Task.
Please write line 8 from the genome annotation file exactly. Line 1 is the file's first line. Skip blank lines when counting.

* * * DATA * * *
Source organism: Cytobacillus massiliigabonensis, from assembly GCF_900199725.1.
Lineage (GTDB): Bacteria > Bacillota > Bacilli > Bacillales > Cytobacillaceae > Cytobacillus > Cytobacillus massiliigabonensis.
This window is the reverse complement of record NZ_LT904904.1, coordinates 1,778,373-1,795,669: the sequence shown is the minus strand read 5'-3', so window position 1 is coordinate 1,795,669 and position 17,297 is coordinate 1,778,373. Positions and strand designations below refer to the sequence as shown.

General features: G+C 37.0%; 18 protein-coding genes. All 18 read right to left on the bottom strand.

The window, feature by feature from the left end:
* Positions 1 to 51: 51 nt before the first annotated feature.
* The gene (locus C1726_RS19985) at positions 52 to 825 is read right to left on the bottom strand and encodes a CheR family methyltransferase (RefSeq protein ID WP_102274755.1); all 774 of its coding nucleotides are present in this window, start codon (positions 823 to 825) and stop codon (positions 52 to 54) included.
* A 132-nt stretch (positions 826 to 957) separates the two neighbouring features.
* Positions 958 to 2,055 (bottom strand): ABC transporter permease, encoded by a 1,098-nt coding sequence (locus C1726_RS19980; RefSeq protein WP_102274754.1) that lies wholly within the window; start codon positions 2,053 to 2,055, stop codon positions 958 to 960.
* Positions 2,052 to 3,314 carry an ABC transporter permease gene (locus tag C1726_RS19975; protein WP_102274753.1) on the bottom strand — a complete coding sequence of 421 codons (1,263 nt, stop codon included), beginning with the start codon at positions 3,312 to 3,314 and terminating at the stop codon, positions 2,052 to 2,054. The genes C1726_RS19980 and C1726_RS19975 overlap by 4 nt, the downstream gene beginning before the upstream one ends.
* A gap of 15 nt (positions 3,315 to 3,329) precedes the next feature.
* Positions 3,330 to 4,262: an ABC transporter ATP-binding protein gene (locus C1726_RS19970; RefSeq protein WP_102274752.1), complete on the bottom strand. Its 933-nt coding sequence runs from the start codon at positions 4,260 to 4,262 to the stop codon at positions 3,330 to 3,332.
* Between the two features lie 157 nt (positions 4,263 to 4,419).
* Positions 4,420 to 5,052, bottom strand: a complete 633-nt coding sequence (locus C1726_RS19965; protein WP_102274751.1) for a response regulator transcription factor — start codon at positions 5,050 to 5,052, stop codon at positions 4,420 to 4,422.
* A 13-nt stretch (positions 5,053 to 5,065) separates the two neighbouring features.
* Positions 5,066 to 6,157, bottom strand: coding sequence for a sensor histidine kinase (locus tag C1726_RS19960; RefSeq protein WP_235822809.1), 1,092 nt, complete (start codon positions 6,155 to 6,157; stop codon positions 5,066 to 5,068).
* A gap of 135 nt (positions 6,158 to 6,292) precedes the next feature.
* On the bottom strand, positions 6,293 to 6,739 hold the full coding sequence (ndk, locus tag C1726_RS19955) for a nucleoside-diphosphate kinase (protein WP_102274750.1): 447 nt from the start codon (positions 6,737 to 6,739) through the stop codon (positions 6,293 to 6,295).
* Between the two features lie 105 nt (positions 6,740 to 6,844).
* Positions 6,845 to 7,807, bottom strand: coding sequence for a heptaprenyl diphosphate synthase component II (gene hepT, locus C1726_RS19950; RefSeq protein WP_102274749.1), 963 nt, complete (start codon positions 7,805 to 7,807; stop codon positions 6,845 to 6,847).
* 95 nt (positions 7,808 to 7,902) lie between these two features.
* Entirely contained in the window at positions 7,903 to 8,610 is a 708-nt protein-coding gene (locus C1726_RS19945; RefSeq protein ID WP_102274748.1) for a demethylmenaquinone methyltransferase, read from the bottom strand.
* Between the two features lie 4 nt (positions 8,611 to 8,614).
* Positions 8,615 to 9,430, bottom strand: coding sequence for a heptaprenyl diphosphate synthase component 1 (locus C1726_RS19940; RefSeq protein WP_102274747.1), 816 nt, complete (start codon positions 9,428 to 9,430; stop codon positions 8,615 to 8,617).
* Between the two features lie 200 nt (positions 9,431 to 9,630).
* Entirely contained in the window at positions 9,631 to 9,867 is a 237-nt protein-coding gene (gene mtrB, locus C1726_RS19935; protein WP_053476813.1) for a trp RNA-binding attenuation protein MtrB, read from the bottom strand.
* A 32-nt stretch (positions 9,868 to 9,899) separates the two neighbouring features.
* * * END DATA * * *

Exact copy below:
* A 132-nt stretch (positions 826 to 957) separates the two neighbouring features.